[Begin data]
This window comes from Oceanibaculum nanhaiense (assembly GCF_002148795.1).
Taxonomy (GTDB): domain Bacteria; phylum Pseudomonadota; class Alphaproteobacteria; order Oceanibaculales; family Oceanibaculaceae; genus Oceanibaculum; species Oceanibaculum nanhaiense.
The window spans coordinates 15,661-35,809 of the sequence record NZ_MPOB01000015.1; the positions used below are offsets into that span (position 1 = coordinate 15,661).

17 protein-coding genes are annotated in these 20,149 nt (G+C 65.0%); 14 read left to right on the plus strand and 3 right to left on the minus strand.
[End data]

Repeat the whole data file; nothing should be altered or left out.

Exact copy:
This window comes from Oceanibaculum nanhaiense (assembly GCF_002148795.1).
Taxonomy (GTDB): domain Bacteria; phylum Pseudomonadota; class Alphaproteobacteria; order Oceanibaculales; family Oceanibaculaceae; genus Oceanibaculum; species Oceanibaculum nanhaiense.
The window spans coordinates 15,661-35,809 of the sequence record NZ_MPOB01000015.1; the positions used below are offsets into that span (position 1 = coordinate 15,661).

17 protein-coding genes are annotated in these 20,149 nt (G+C 65.0%); 14 read left to right on the plus strand and 3 right to left on the minus strand.